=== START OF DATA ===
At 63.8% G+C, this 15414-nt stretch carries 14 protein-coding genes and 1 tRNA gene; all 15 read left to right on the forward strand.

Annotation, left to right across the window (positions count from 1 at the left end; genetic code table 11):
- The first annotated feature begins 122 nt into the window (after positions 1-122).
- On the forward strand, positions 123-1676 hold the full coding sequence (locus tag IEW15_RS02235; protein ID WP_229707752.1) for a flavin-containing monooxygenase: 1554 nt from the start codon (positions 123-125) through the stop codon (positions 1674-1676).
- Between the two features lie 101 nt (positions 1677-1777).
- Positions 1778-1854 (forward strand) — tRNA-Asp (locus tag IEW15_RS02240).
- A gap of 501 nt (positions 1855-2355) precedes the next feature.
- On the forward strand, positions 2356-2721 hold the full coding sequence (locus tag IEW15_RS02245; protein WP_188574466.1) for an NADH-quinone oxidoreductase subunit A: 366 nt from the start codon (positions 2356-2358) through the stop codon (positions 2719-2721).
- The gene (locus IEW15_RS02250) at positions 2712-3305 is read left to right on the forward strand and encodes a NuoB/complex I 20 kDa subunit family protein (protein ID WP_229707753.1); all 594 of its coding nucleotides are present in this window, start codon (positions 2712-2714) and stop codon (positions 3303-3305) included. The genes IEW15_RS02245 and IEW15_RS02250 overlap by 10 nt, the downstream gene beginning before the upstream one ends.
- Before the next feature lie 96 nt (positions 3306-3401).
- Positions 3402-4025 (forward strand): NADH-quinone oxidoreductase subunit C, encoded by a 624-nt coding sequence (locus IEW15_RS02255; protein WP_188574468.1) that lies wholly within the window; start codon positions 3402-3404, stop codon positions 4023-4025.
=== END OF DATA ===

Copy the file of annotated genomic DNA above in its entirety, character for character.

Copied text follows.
At 63.8% G+C, this 15414-nt stretch carries 14 protein-coding genes and 1 tRNA gene; all 15 read left to right on the forward strand.

Annotation, left to right across the window (positions count from 1 at the left end; genetic code table 11):
- The first annotated feature begins 122 nt into the window (after positions 1-122).
- On the forward strand, positions 123-1676 hold the full coding sequence (locus tag IEW15_RS02235; protein ID WP_229707752.1) for a flavin-containing monooxygenase: 1554 nt from the start codon (positions 123-125) through the stop codon (positions 1674-1676).
- Between the two features lie 101 nt (positions 1677-1777).
- Positions 1778-1854 (forward strand) — tRNA-Asp (locus tag IEW15_RS02240).
- A gap of 501 nt (positions 1855-2355) precedes the next feature.
- On the forward strand, positions 2356-2721 hold the full coding sequence (locus tag IEW15_RS02245; protein WP_188574466.1) for an NADH-quinone oxidoreductase subunit A: 366 nt from the start codon (positions 2356-2358) through the stop codon (positions 2719-2721).
- The gene (locus IEW15_RS02250) at positions 2712-3305 is read left to right on the forward strand and encodes a NuoB/complex I 20 kDa subunit family protein (protein ID WP_229707753.1); all 594 of its coding nucleotides are present in this window, start codon (positions 2712-2714) and stop codon (positions 3303-3305) included. The genes IEW15_RS02245 and IEW15_RS02250 overlap by 10 nt, the downstream gene beginning before the upstream one ends.
- Before the next feature lie 96 nt (positions 3306-3401).
- Positions 3402-4025 (forward strand): NADH-quinone oxidoreductase subunit C, encoded by a 624-nt coding sequence (locus IEW15_RS02255; protein WP_188574468.1) that lies wholly within the window; start codon positions 3402-3404, stop codon positions 4023-4025.